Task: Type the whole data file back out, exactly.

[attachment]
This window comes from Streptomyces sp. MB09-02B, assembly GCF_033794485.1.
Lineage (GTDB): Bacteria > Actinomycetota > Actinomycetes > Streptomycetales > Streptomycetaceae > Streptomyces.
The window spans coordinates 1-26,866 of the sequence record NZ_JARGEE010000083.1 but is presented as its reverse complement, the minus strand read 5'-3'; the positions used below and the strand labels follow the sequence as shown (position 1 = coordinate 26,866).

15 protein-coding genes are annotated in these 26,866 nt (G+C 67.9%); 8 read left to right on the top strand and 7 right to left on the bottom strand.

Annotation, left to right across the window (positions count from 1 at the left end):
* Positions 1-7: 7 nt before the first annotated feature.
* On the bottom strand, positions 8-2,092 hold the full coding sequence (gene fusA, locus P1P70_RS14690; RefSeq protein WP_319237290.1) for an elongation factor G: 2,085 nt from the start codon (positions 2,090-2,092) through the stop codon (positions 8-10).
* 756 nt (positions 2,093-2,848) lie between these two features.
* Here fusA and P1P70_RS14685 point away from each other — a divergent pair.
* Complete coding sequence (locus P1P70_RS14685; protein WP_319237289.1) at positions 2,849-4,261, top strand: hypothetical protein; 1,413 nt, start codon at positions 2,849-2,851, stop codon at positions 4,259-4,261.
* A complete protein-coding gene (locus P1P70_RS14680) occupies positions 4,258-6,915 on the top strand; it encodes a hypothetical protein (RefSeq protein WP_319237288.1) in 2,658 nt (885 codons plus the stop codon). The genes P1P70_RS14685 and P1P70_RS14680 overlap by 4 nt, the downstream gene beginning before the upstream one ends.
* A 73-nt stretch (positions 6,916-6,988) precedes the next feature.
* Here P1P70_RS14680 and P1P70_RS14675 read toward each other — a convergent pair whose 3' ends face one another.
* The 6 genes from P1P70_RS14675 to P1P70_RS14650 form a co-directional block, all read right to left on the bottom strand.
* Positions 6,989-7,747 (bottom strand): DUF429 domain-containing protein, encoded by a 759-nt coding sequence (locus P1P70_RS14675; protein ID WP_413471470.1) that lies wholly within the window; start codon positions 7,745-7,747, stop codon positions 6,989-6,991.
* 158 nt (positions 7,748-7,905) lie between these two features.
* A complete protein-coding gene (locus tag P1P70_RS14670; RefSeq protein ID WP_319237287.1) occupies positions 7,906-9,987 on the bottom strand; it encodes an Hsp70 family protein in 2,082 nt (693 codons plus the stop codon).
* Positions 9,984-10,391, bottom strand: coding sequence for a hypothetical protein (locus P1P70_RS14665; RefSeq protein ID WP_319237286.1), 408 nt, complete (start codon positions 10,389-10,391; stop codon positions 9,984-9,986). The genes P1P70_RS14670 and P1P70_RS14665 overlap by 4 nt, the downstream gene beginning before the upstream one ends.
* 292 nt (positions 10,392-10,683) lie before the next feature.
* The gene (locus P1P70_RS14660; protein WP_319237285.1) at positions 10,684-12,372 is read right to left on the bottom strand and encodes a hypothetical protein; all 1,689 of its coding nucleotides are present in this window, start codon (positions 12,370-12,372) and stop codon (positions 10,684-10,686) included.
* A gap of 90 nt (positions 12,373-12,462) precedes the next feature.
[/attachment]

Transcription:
This window comes from Streptomyces sp. MB09-02B, assembly GCF_033794485.1.
Lineage (GTDB): Bacteria > Actinomycetota > Actinomycetes > Streptomycetales > Streptomycetaceae > Streptomyces.
The window spans coordinates 1-26,866 of the sequence record NZ_JARGEE010000083.1 but is presented as its reverse complement, the minus strand read 5'-3'; the positions used below and the strand labels follow the sequence as shown (position 1 = coordinate 26,866).

15 protein-coding genes are annotated in these 26,866 nt (G+C 67.9%); 8 read left to right on the top strand and 7 right to left on the bottom strand.

Annotation, left to right across the window (positions count from 1 at the left end):
* Positions 1-7: 7 nt before the first annotated feature.
* On the bottom strand, positions 8-2,092 hold the full coding sequence (gene fusA, locus P1P70_RS14690; RefSeq protein WP_319237290.1) for an elongation factor G: 2,085 nt from the start codon (positions 2,090-2,092) through the stop codon (positions 8-10).
* 756 nt (positions 2,093-2,848) lie between these two features.
* Here fusA and P1P70_RS14685 point away from each other — a divergent pair.
* Complete coding sequence (locus P1P70_RS14685; protein WP_319237289.1) at positions 2,849-4,261, top strand: hypothetical protein; 1,413 nt, start codon at positions 2,849-2,851, stop codon at positions 4,259-4,261.
* A complete protein-coding gene (locus P1P70_RS14680) occupies positions 4,258-6,915 on the top strand; it encodes a hypothetical protein (RefSeq protein WP_319237288.1) in 2,658 nt (885 codons plus the stop codon). The genes P1P70_RS14685 and P1P70_RS14680 overlap by 4 nt, the downstream gene beginning before the upstream one ends.
* A 73-nt stretch (positions 6,916-6,988) precedes the next feature.
* Here P1P70_RS14680 and P1P70_RS14675 read toward each other — a convergent pair whose 3' ends face one another.
* The 6 genes from P1P70_RS14675 to P1P70_RS14650 form a co-directional block, all read right to left on the bottom strand.
* Positions 6,989-7,747 (bottom strand): DUF429 domain-containing protein, encoded by a 759-nt coding sequence (locus P1P70_RS14675; protein ID WP_413471470.1) that lies wholly within the window; start codon positions 7,745-7,747, stop codon positions 6,989-6,991.
* 158 nt (positions 7,748-7,905) lie between these two features.
* A complete protein-coding gene (locus tag P1P70_RS14670; RefSeq protein ID WP_319237287.1) occupies positions 7,906-9,987 on the bottom strand; it encodes an Hsp70 family protein in 2,082 nt (693 codons plus the stop codon).
* Positions 9,984-10,391, bottom strand: coding sequence for a hypothetical protein (locus P1P70_RS14665; RefSeq protein ID WP_319237286.1), 408 nt, complete (start codon positions 10,389-10,391; stop codon positions 9,984-9,986). The genes P1P70_RS14670 and P1P70_RS14665 overlap by 4 nt, the downstream gene beginning before the upstream one ends.
* 292 nt (positions 10,392-10,683) lie before the next feature.
* The gene (locus P1P70_RS14660; protein WP_319237285.1) at positions 10,684-12,372 is read right to left on the bottom strand and encodes a hypothetical protein; all 1,689 of its coding nucleotides are present in this window, start codon (positions 12,370-12,372) and stop codon (positions 10,684-10,686) included.
* A gap of 90 nt (positions 12,373-12,462) precedes the next feature.